This is a fast and action-packed story that finds a sorcerer known as Rakefire trying to track down a sometimes-lover and former teacher turned renegade sorcerer. They’re working mostly for themself, for answers, but are also bound by a certain obligation to take care of problems that crop up in their path. Problems, in this case, that their quarry, Qwayas, has left for them in the form of another rogue sorcerer, a young slave who has learned magic to escape his situation, and whose raw talent means that he’s a very real danger to everyone around him. The world building here is broad strokes but very interesting, the magic dark and much of it about creating twisted creatures to serve the sorcerers and their wills. Rakefire is a compelling character, driven not only to catch up with the person who might have wronged them, but to fix the damage that he’s doing. They’re competent but also rushed, hoping for an easy diversion and finding anything but. They care, for the most part, about the people around them, those more innocent of the conflict that might destroy them, and yet when pressed they are ruthless and efficient. Similarly, their relationship with Qwayas is both at the heart of the story and an absence. It obviously shapes so much of what’s going on, and why he’s done what he’s done, but the story doesn’t really give a solid feel of what the relationship was like. Probably not exactly...stable, given everything on display here. The action is gripping and bloody and the denizens of this world that the sorcerers use as pawns and guards and weapons are strange and rather creepy. The story definitely has a vague D&D feel to it, but in a good way, bringing some classic sword and sorcery out to play while pushing forward a plot that implies a much larger story. It’s an interesting read, and it definitely makes me interested to find out what comes next. Another fine story!
“Colder Than Mars” by Andrew Crabtree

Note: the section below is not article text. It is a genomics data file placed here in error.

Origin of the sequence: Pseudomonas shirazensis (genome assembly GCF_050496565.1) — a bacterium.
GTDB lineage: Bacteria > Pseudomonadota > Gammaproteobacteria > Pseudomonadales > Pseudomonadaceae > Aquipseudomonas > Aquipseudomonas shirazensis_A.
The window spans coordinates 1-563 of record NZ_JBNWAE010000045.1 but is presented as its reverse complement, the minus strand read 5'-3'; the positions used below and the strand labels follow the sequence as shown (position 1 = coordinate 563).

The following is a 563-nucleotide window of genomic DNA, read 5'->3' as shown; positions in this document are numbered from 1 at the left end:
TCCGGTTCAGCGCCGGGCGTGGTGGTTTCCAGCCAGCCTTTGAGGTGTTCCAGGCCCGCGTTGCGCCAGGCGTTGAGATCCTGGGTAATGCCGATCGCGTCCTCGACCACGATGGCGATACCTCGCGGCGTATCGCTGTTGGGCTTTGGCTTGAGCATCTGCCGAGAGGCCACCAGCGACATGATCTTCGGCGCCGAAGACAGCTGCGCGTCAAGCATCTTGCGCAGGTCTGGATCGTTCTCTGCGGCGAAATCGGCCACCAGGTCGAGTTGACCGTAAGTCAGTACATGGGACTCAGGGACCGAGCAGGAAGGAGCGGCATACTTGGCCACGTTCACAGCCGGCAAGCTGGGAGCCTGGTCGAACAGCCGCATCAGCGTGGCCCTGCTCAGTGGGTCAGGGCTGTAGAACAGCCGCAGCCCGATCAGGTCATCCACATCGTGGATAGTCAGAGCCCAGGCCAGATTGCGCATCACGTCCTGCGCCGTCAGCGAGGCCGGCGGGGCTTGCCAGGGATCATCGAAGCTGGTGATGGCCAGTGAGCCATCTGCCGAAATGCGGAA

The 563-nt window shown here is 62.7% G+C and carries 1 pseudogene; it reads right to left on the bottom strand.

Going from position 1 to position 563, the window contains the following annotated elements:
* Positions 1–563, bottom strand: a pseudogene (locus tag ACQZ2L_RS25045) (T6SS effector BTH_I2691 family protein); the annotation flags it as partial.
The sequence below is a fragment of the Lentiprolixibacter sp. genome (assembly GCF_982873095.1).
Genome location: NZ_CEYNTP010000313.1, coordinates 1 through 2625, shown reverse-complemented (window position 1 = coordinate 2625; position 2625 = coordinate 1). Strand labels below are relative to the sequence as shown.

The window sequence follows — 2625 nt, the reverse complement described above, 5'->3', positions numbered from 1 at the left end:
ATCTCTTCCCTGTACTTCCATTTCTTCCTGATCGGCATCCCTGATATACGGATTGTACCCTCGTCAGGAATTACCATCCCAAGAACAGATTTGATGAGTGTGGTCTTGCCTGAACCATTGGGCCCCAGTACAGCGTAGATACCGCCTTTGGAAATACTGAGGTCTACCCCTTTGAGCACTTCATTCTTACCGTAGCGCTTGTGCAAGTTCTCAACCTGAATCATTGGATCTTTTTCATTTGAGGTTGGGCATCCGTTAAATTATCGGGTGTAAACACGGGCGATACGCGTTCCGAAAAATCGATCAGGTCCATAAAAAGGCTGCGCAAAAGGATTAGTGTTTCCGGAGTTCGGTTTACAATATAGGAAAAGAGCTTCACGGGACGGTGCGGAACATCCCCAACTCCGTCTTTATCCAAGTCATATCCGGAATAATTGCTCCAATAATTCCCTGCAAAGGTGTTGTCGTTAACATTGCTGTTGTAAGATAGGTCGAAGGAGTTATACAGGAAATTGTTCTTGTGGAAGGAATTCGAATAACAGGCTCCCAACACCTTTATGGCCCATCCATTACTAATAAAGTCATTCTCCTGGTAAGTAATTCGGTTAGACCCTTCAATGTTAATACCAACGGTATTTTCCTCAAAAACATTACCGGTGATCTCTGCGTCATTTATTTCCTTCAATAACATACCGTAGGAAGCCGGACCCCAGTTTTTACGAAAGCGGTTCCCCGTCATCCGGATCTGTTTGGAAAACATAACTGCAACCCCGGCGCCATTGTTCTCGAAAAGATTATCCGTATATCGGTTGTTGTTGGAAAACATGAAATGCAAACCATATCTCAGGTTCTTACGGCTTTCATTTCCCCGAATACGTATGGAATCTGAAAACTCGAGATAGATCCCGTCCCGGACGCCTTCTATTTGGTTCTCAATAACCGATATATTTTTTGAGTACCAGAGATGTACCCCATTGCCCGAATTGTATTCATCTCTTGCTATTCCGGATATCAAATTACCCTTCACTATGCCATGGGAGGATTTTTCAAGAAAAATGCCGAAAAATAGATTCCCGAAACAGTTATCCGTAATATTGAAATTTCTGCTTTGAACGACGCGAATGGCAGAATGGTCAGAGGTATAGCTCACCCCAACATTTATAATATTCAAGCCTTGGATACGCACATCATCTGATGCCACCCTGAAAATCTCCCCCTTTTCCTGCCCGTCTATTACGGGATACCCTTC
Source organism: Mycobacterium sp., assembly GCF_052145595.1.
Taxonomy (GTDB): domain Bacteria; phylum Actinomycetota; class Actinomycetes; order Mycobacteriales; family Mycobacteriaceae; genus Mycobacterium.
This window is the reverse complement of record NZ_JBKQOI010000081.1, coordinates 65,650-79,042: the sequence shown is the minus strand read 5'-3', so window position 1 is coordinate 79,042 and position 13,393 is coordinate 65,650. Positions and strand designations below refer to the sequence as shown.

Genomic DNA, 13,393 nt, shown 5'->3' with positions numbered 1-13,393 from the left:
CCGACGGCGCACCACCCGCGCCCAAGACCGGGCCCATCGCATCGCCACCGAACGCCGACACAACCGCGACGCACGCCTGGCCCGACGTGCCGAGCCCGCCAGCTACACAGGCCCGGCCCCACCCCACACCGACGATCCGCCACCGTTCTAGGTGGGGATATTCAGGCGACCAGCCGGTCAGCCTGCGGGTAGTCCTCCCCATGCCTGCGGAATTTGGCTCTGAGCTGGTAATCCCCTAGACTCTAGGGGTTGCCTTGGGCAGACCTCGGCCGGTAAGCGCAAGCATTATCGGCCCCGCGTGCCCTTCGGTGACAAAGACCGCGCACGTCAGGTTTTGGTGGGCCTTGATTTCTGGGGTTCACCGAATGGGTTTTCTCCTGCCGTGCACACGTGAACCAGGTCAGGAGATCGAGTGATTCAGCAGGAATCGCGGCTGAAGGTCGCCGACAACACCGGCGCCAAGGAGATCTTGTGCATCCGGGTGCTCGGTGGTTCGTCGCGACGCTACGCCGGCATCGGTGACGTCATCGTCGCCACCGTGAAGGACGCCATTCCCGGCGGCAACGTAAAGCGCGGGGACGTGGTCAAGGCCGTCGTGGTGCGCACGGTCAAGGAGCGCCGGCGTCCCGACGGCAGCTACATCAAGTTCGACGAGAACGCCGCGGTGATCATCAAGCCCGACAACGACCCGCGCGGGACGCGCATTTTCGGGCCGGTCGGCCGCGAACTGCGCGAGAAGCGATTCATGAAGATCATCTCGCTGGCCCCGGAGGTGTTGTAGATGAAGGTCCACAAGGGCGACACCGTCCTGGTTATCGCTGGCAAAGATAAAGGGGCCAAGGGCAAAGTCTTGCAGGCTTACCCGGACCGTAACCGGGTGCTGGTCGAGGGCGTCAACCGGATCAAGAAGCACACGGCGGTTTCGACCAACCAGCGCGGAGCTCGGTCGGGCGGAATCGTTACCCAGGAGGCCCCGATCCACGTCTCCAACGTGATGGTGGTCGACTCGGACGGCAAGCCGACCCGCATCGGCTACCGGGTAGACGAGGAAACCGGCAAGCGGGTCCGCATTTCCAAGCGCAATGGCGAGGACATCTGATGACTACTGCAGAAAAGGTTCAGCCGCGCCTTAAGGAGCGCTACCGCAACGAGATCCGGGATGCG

This poem speaks to the tradition of war and warriors, specifically evoking the Roman legions and their devotion to the god of war. And the piece does a good job of capturing both the hungry nature of war and the numbness that can come along with it. Here we see the march of war, and it’s the passionate cry that are much more common when it comes to talking about war and its characteristics. Here there’s definitely something more muted about the language, not about the hot hate or glory of battle but of the cold calm and professional distance of a soldier who has known battle, who goes about the business of war. And I like that interpretation of Mars, the coldness and the sort of dull march. War is often not about the constant battle or the moments of blood but of the long stretches between, and the point seems to me to be that soldiers don’t live in the frenzy of battle but rather in the numb prospect of violence, in the shadow of it, the winter of it. Because it stretches on and on, this feeling that the war never ends, just moves places, and that really there is no difference in where the war is waged, just a string of battlefields and graveyards. And I like how the poem positions war and death so close, just points along a spectrum, really, where Death is the terminus and war is the next step removed, and always moving in that direction. Choosing Rome seems fitting there not because of the military prowess but more because it’s the origin in the West of the professional soldier, of people who only went to war, who were devotees of Mars and nothing more. An interesting and complex piece!